s/n 44-13321, Capt. John M. Simmons Jr., 317th FS, 325th FG,
15th AF, Lesina, Italy, August 1944
John Mack Simmons, native of Gadsden in Alabama,
joined army reserves in June 1942 and in January
1943 started his pilot’s training. After the graduation
he was dispatched to 317th FS in the Italian theater.
From the second half of April, he flew P-47s with this
unit, in May, the whole 325th FG was re-equipped with
superior Mustangs. While flying combats during the
World War II, John Simmons shot down seven enemy
aircraft and after it he remained in the USAF service.
On January 18, 1961, he perished in the T-33 crash
during the final approach. Since their African assignment the 325th FG aircraft were marked with yellow-black checkerboard painted on the tail surfaces
to distinguish them from the bombers they covered
and which gave them the nickname “Checkertails”.
The checkers’ dimensions were 10 by 10 inches. The
plane marked with number 27 carried the inscription
“Devastating Dottie” on the port side of the nose, the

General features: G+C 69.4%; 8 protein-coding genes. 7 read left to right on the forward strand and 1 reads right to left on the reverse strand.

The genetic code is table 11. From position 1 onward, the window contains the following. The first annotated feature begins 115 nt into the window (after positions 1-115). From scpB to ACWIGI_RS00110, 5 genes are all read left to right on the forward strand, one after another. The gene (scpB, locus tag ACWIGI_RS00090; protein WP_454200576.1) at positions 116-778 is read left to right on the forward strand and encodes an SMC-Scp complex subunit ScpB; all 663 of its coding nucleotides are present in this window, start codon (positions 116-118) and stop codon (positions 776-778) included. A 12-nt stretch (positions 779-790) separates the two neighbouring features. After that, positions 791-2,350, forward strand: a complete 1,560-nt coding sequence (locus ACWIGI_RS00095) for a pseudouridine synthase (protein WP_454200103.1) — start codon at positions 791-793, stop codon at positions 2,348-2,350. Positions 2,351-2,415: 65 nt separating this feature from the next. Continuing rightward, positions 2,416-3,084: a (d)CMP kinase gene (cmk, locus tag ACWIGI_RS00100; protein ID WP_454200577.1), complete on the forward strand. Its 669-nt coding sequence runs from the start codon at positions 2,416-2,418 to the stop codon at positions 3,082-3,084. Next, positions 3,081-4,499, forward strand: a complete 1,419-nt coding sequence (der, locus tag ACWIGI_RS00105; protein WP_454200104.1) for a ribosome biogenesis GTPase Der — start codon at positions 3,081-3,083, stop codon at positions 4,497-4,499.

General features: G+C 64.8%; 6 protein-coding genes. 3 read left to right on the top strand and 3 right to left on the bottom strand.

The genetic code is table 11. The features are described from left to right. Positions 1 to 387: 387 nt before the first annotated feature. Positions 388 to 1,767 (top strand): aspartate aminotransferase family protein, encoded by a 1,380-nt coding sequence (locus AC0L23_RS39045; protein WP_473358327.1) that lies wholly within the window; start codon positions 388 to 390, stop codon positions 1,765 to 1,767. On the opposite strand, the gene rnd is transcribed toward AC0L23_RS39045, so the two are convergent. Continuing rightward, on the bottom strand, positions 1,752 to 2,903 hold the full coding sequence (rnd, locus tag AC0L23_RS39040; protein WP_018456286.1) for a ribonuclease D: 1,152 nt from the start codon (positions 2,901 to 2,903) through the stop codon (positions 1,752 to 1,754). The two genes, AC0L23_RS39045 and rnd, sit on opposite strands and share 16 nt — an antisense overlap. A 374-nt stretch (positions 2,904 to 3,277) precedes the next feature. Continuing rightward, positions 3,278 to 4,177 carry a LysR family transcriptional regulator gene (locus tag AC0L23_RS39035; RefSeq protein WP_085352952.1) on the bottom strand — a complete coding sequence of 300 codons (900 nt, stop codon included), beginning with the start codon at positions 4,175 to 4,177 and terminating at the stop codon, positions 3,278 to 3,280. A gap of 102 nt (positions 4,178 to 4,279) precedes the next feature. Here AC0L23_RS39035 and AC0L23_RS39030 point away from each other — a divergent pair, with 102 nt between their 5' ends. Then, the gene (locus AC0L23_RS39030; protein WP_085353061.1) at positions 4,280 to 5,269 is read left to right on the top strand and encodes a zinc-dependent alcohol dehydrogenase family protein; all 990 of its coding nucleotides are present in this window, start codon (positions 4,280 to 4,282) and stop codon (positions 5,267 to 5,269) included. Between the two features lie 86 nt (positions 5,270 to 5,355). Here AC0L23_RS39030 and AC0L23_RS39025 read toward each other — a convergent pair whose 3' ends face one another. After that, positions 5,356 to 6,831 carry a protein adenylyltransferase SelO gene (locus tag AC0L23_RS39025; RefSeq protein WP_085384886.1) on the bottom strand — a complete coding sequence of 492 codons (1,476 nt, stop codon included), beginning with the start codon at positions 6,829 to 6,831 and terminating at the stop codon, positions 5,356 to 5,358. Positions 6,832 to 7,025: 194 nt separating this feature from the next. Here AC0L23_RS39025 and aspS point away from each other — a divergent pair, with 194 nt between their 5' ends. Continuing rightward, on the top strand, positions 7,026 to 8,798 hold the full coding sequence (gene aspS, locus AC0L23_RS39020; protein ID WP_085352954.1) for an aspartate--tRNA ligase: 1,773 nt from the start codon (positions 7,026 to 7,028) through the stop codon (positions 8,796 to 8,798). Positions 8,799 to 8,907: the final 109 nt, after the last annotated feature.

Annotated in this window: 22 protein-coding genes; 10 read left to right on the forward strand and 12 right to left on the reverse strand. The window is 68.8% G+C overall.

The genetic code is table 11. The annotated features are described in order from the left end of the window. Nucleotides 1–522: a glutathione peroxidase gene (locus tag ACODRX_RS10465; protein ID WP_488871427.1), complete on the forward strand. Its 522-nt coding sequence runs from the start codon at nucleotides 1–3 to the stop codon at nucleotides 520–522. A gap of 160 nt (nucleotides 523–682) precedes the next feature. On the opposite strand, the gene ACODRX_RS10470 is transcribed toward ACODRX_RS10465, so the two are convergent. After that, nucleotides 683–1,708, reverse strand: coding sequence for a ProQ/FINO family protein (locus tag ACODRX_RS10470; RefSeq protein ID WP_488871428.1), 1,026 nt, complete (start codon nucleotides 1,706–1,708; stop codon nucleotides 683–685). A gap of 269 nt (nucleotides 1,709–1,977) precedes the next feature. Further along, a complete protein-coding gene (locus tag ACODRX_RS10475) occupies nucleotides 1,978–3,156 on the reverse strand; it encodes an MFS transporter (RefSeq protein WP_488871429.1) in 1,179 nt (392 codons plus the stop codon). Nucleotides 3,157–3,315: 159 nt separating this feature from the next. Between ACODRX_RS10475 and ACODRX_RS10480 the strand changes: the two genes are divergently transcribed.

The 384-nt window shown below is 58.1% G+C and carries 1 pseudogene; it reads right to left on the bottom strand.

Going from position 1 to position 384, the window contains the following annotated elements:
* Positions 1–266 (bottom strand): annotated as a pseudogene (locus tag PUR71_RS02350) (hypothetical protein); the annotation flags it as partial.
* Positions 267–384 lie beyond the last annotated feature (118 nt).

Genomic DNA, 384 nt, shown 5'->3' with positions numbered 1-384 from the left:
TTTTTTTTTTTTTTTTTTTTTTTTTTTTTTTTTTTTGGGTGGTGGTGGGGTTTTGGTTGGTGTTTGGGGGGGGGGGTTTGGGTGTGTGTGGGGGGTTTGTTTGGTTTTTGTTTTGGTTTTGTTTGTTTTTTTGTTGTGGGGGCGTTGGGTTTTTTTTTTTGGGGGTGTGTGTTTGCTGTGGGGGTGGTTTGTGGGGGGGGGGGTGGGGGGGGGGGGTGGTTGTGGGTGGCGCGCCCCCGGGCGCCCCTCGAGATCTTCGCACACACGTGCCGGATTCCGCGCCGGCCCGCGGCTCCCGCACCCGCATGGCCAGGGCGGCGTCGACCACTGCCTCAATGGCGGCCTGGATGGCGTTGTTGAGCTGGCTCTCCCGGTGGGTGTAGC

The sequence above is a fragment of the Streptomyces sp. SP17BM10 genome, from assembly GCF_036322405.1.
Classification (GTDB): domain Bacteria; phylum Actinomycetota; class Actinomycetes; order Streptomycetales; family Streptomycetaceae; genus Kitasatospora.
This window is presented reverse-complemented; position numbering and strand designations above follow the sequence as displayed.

starboard side sported the name “Lady Janie VII” as
all the aircraft of crew chief Ebert.
s/n 44-13606, Capt. Claude J. Crenshaw, 369th FS, 359th FG, 8th AF,
East Wretham, United Kingdom, September 1944
Twenty-four years old native of Monroe in Louisiana, Claude James Crenshaw, joined the ranks of the
Army Air Corps in December 1942. After his training
he was assigned to 359th FG based on East Wretham
in Great Britain. He completed nine-months long tour
of duty there, during which he shot down seven enemies. After that, he was ordered back to the United
States where he was flying as instructor. He also flew
combat in Korea and Vietnam retiring in 1965 with the
rank of Lieutenant Colonel. The aircraft flew in its
original factory finish. The green-painted nose was
359th FG marking the plane’s so-called invasion stripes on the fuselage and wings were already removed
as well as the black stripe painted on the vertical tail
surface and the rudder.
s/n 44-13859, Lt. Walter Mullins, 55th FS, 20th FG, 8th AF, Kings Cliffe,
United Kingdom, September 1944
Besides decorating the aircraft with girlfriend’s,
children’s or wife’s names, drawings of the sparsely
clad ladies decorated some aircraft noses as well.
Its artistic appearance depended on the ground personnel skills, if any could be found at the unit level.
One of the Mustangs that sported the “pin up girl”
artwork was the aircraft belonging to 55th FS flown
by Lt. Mullins. Factory finish was supplemented with
the olive color coat on the fuselage and wings upper
surfaces. 55th FS affiliation is further confirmed by
the fuselage code KI as well as the black triangle on
the vertical tail surface and the rudder carrying the
plane’s individual letter in white color.